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SharePoint Myths Busted

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Presented to our internal SharePoint User Group on June 13th, 2014.

Sometimes we run into common questions or misconceptions about SharePoint. This is a tongue-in-cheek way to address these issues and let people know how things actually work.

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SharePoint Myths Busted

  1. 1. Thomas Duff SharePoint Support Team June 13th, 2014
  2. 2.  Sometimes we run into common questions or misconceptions about SharePoint  This is a tongue-in-cheek way to address these issues and let people know how things actually work.
  3. 3. “My permission list says that Bob has limited access to my site. He shouldn’t be able to read anything. Can you fix his permissions?”
  4. 4. Limited Access only appears if you have/had unique permissions on a site, and it doesn’t mean you have reader access to this page. It’s used by SharePoint to allow you to “pass through” this page/site level to get to the areas inside the site that has unique permissions…
  5. 5.  To Remember:  Limited Access does not mean Reader.  It’s controlled by SharePoint.  It’s only there if you have unique permissions on a site.  Think of it as a “right of way” to get from one place to another if you have to pass through restricted territory.  Just ignore it.
  6. 6. “I’m trying to use the view columns to filter my list, but SharePoint isn’t showing all the values for that field.”
  7. 7. These are the valid Status options. But these are the only ones used in the view.
  8. 8.  To Remember:  The values in a view column filter are only the values that actually exist in that view.
  9. 9. “I set unique permissions on my site. I updated the groups in that site, and now nobody has access to the main site. SharePoint is broke.”
  10. 10. In this site, I use the DuffTeamSite Owners group in the main site. I also have unique permissions in the Site Collection Images site.
  11. 11. In the Site Collections Images site, I also use the DuffTeamSite Owners group.
  12. 12. I’m removing the [DL] RITS Spark Support name from the DuffTeam Site Owners group from within the Site Collections Images site (with unique permissions).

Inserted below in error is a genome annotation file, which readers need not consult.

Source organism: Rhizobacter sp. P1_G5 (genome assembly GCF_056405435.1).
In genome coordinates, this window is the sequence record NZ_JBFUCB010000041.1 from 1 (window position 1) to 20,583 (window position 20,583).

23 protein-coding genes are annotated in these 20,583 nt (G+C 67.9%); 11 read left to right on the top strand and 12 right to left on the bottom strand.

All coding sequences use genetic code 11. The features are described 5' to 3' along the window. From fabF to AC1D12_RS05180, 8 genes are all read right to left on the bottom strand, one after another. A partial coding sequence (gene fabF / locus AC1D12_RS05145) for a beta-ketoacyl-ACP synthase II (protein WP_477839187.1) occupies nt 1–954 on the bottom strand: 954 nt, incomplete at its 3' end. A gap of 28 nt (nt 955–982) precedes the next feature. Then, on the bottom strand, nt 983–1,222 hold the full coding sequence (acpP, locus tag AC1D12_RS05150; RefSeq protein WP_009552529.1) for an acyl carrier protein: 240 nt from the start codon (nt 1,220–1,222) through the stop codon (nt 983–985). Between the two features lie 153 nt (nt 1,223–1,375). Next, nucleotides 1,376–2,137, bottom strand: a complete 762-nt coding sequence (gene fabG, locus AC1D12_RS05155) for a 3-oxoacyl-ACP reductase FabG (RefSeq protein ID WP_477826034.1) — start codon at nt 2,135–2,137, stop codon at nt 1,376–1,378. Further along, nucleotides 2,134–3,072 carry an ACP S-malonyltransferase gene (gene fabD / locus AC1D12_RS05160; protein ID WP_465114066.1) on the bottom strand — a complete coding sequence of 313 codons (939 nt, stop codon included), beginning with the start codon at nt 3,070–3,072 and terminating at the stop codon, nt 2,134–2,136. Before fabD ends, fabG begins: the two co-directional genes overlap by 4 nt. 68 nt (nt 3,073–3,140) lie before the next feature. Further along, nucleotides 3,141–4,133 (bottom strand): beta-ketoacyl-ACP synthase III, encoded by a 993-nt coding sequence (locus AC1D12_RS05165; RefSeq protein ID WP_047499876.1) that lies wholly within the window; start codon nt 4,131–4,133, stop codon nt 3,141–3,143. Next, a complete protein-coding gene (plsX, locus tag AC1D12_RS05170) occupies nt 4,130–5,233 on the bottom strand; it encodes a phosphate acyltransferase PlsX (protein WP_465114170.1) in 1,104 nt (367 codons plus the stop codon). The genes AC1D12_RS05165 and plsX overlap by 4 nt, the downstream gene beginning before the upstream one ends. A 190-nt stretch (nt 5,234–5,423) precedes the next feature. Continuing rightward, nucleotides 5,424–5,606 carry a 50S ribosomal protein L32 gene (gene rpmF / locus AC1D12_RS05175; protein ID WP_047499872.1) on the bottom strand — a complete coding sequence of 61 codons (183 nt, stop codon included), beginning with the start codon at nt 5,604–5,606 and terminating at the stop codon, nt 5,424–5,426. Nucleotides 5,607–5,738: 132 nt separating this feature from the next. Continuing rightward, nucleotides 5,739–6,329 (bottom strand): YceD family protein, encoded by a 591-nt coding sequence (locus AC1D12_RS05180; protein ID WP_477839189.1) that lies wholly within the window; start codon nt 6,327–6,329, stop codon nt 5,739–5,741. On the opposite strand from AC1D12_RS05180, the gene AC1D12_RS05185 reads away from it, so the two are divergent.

13. 13. But when I look at that group in the main site, the entry is also deleted from there. Your unique permissions means that you can add or remove the entire group, but you cannot change the members of the group without affecting any other site where the group is used.
  14. 14.  To Remember:  Breaking inheritance doesn’t mean the *contents* of the groups are frozen, just the fact that the group is used in that site.  Changing the group members changes the group wherever it is used in the site.
  15. 15. “I have a lot of data in my SharePoint list, but now I need to get it out of SharePoint. I’m going to have to retype all of it.”
  16. 16. Use List Tools > List > Export To Excel from the SharePoint list…
  17. 17. For the two prompts you’ll get prior to the exported spreadsheet, click Open and Enable…
  18. 18. If you save the spreadsheet in a SharePoint library or a shared drive, you can automatically refresh it with the latest SharePoint information by using Table Tools > Design > Refresh > Refresh All.
  19. 19.  To Remember:  Every SharePoint list has an Export To Excel function you can use to extract your list data to Excel.  You can even refresh the spreadsheet with the most up-to-date data in SharePoint with a single click of a button in Excel.
  20. 20. “I tried to edit a document in my SharePoint library, but it says it’s locked for editing by someone else. No one is in it, though.” Sort of…
  21. 21. Here’s the locked/checked out message. The green arrow on the icon is the “checked out” indicator. To get control, either have them check it in or discard the check out.
  22. 22. In this scenario, Excel checks a internal lock in the file to determine if it’s still being edited by someone else. If the file was abnormally closed, you have to wait for the lock to time out.
  23. 23.  To Remember:  Your document may just be checked out.  Abnormal Excel close can lock a document until the timeout happens on its own… there’s little we can do to speed that along.
  24. 24. “I have full control access in my site, but I can’t edit my home page. My permissions must be wrong.”
  25. 25. To see if the page is checked out, make sure you can see the Ribbon Bar on the page.
  26. 26. Either have the person check it in, or you can override the check out.
  27. 27.  To Remember:  You may well have access to edit all the pages, but someone else might have it checked out.  Display the Ribbon Bar to find out who has it checked out.  Discard/Override their check-out if you need to get control of it.
  28. 28. “I have full control access in my site, but I don’t have the ability to view or update the permission groups. The SharePoint permissions must be broken.”
  29. 29. Click on the group name. Click on Settings > Group Settings.
  30. 30. I suggest you let everyone VIEW the membership of the group, but only allow the Owner to EDIT the group.
  31. 31.  To Remember:  Each permission group has an Owner (and you might not be that person or in that group).  There’s an option to choose who can see the contents (Owner or everyone) and who can update the group (the group Owner or anyone already in the group).
  32. 32.  Feel free to ping us:  Thomas Duff (thomas.duff@gmail.com)

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